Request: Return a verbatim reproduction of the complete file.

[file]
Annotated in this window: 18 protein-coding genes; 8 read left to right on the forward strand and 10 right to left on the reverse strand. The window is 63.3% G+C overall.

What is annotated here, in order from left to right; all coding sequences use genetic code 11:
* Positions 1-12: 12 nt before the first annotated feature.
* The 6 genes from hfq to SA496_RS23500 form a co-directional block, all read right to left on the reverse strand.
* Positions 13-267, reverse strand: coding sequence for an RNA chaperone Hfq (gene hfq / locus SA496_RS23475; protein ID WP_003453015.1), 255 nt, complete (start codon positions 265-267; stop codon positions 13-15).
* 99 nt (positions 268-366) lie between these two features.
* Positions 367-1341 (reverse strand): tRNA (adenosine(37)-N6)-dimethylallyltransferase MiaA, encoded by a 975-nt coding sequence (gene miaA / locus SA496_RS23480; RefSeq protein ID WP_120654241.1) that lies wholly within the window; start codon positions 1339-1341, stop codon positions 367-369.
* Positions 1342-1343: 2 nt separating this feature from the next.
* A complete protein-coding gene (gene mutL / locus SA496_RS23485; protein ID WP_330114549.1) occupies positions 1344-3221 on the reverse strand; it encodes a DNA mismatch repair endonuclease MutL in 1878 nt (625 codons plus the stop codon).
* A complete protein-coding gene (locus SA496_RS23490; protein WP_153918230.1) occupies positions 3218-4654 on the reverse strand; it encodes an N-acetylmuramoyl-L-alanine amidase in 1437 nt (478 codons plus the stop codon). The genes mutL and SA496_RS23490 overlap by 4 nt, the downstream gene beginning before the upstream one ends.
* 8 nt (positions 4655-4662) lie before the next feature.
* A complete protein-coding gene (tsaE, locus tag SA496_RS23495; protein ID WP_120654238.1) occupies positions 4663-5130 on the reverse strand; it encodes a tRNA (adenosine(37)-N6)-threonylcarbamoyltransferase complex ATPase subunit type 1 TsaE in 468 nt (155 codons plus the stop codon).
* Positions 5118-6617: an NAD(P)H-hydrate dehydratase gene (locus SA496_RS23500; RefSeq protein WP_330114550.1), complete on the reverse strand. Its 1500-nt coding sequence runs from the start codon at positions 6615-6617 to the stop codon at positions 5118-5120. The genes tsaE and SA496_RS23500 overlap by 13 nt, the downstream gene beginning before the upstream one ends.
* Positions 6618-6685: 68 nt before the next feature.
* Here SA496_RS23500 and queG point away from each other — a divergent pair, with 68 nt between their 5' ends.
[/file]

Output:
Annotated in this window: 18 protein-coding genes; 8 read left to right on the forward strand and 10 right to left on the reverse strand. The window is 63.3% G+C overall.

What is annotated here, in order from left to right; all coding sequences use genetic code 11:
* Positions 1-12: 12 nt before the first annotated feature.
* The 6 genes from hfq to SA496_RS23500 form a co-directional block, all read right to left on the reverse strand.
* Positions 13-267, reverse strand: coding sequence for an RNA chaperone Hfq (gene hfq / locus SA496_RS23475; protein ID WP_003453015.1), 255 nt, complete (start codon positions 265-267; stop codon positions 13-15).
* 99 nt (positions 268-366) lie between these two features.
* Positions 367-1341 (reverse strand): tRNA (adenosine(37)-N6)-dimethylallyltransferase MiaA, encoded by a 975-nt coding sequence (gene miaA / locus SA496_RS23480; RefSeq protein ID WP_120654241.1) that lies wholly within the window; start codon positions 1339-1341, stop codon positions 367-369.
* Positions 1342-1343: 2 nt separating this feature from the next.
* A complete protein-coding gene (gene mutL / locus SA496_RS23485; protein ID WP_330114549.1) occupies positions 1344-3221 on the reverse strand; it encodes a DNA mismatch repair endonuclease MutL in 1878 nt (625 codons plus the stop codon).
* A complete protein-coding gene (locus SA496_RS23490; protein WP_153918230.1) occupies positions 3218-4654 on the reverse strand; it encodes an N-acetylmuramoyl-L-alanine amidase in 1437 nt (478 codons plus the stop codon). The genes mutL and SA496_RS23490 overlap by 4 nt, the downstream gene beginning before the upstream one ends.
* 8 nt (positions 4655-4662) lie before the next feature.
* A complete protein-coding gene (tsaE, locus tag SA496_RS23495; protein ID WP_120654238.1) occupies positions 4663-5130 on the reverse strand; it encodes a tRNA (adenosine(37)-N6)-threonylcarbamoyltransferase complex ATPase subunit type 1 TsaE in 468 nt (155 codons plus the stop codon).
* Positions 5118-6617: an NAD(P)H-hydrate dehydratase gene (locus SA496_RS23500; RefSeq protein WP_330114550.1), complete on the reverse strand. Its 1500-nt coding sequence runs from the start codon at positions 6615-6617 to the stop codon at positions 5118-5120. The genes tsaE and SA496_RS23500 overlap by 13 nt, the downstream gene beginning before the upstream one ends.
* Positions 6618-6685: 68 nt before the next feature.
* Here SA496_RS23500 and queG point away from each other — a divergent pair, with 68 nt between their 5' ends.